Racing against the Sun

What a week. Before anything else, let me thank the Canadian media for its coverage of the cold cowardice that ISIS claims to be their attack on Paris. Facts, sources, eyewitnesses, careful use of adjectives, respectful, thoughtful reporting for the most part. Of course, one of the American stations we hit,  carried Rush Limbaugh. The pandering to the knuckle dragging racism and ignorance that feeds the hate machine was too much after 15 minutes.

Now, let me talk to you about the joy of driving across this great country and meeting with some of its great people. At every stop people were asking the gas station attendant, or server if they knew the latest about Paris. Those asking would drop and shake their heads at hearing the statistics. Then they paid the bill, grabbed their coffee and went on with their day. After 3 years in Toronto I can tell you Canadians don’t really change when it comes to the human encounter. They have, and give, a little more time in the prairies. In Moose Jaw our Garmin couldn’t find our hotel. As we drove by a city work crew I rolled down my window, (passenger) with Garmin in hand and the guy asked if he could help. We explained the problem and he pointed out we had missed the actual exit from the highway but cheerfully steered us back to the right way.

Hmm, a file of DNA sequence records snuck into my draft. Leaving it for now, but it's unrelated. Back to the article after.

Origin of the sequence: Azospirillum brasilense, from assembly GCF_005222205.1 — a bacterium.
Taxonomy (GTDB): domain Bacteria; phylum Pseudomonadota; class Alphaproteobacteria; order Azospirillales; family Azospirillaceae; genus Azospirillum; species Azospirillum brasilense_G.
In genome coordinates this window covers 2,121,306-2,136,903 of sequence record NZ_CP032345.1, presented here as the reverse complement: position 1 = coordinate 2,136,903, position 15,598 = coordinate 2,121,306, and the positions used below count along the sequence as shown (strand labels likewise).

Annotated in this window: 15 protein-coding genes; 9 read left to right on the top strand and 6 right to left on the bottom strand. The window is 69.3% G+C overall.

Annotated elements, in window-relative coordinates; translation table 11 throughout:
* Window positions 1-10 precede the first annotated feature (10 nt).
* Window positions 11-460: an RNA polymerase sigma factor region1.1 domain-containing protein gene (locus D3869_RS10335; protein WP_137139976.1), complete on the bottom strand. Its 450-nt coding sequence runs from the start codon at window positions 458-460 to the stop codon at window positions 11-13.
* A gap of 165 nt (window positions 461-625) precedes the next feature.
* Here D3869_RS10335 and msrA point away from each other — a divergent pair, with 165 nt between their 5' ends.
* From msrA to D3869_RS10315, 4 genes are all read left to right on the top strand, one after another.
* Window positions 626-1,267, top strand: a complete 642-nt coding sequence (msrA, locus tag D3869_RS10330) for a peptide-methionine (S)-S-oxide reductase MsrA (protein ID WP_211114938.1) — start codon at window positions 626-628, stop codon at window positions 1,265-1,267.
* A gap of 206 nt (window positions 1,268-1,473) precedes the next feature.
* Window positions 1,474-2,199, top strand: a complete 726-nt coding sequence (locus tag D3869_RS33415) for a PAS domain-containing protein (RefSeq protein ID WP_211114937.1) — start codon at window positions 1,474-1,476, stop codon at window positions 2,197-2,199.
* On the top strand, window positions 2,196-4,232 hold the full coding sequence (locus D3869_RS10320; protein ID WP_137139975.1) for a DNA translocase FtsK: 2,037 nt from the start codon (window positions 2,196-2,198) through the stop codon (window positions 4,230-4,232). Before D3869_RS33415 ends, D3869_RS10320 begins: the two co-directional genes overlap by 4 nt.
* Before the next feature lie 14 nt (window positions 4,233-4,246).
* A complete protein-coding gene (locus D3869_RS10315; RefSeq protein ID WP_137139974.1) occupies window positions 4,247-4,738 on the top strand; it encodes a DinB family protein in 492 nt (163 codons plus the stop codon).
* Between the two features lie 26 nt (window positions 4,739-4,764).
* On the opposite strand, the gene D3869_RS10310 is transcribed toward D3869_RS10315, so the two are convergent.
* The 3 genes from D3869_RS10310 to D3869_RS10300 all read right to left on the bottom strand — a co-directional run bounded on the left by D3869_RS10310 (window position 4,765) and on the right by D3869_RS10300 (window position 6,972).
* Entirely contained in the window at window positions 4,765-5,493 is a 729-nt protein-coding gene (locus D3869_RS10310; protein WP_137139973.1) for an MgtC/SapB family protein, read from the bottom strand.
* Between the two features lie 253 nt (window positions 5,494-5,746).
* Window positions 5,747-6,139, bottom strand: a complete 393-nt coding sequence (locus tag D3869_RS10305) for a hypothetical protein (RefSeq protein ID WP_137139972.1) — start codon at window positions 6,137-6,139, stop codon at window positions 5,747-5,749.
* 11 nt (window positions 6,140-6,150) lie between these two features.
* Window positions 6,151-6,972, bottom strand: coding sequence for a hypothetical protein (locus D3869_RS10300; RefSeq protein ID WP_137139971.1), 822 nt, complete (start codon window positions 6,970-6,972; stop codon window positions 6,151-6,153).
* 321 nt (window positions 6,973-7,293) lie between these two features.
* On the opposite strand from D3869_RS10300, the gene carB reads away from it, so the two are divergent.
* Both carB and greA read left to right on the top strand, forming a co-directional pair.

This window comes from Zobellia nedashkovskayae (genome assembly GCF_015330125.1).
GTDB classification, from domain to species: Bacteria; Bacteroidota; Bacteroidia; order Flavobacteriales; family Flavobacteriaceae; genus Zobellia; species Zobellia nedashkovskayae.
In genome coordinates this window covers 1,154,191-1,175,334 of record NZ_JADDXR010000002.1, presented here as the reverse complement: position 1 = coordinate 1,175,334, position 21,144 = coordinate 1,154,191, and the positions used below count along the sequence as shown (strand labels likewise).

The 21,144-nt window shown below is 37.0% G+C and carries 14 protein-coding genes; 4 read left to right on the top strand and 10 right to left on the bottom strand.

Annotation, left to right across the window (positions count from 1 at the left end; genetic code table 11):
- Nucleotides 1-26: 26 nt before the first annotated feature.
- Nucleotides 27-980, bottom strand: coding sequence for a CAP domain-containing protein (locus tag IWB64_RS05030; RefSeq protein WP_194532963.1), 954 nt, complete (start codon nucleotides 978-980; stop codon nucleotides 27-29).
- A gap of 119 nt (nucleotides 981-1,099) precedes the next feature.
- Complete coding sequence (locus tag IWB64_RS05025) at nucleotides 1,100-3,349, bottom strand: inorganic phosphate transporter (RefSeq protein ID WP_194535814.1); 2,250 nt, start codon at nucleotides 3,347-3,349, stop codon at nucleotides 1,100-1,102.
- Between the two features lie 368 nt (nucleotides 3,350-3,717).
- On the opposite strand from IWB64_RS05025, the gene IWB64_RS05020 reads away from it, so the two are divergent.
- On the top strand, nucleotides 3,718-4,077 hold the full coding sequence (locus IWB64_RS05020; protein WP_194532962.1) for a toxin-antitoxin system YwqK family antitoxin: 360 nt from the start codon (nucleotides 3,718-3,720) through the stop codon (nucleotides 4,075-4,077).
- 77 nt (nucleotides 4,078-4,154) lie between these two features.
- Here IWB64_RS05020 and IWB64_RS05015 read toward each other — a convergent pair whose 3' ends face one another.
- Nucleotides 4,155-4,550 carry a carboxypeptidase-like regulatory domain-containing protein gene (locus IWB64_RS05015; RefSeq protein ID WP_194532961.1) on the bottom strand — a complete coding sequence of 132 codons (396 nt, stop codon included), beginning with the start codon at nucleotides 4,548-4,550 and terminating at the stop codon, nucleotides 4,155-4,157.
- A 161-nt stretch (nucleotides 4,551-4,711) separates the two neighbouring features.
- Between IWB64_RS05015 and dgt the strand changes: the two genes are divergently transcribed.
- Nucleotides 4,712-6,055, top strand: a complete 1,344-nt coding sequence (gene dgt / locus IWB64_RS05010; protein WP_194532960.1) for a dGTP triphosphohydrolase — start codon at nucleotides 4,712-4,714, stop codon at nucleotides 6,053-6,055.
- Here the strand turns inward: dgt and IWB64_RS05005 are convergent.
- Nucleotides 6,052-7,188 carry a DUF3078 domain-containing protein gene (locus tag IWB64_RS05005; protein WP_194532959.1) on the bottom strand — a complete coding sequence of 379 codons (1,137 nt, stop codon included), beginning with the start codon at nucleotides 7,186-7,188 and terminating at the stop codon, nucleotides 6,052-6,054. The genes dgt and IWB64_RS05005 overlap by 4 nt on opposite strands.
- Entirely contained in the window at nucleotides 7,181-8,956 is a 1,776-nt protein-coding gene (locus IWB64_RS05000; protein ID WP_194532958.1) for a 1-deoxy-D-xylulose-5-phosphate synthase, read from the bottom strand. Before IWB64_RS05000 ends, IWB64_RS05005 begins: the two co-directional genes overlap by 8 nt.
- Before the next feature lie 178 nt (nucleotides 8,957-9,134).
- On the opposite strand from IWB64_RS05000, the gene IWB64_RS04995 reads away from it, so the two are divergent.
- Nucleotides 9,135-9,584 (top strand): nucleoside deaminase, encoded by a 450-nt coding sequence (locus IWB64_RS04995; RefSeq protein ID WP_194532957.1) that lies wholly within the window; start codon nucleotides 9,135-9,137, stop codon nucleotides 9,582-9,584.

Coming into that city we passed a place called “Chubby’s Motel”. Look for it in an upcoming Stephen King movie.

We also passed a bible school horse ranch. Do horses have denominational differences?

The vast expanse of this land that is Canada can be boring, or you can look at the farms, the small communities, the fields of cattle, the small oil wells, and marvel at how people make this their home, their community even if it means long drives everyday which are likely much harder in the snows of winter.

This morning we marveled;  at a sunrise that gave us rainbows against a storm system that passed north of us; at the golden shades of the grass and grain stubble that would look so drab an hour later; that made little ripples in the road look like craters.

Once again we lost the race to beat the sun to where ever it is going,, but it did smile at day’s end, promising to be back in the morning. This time we are promised landscapes of mountains, rivers, and villages where other Canadians get up every day, go to work, to school and give a cheerful greeting to a pair of travelers chasing a dream to a place where the sun meets the ocean.

Some place, this Canada, eh?


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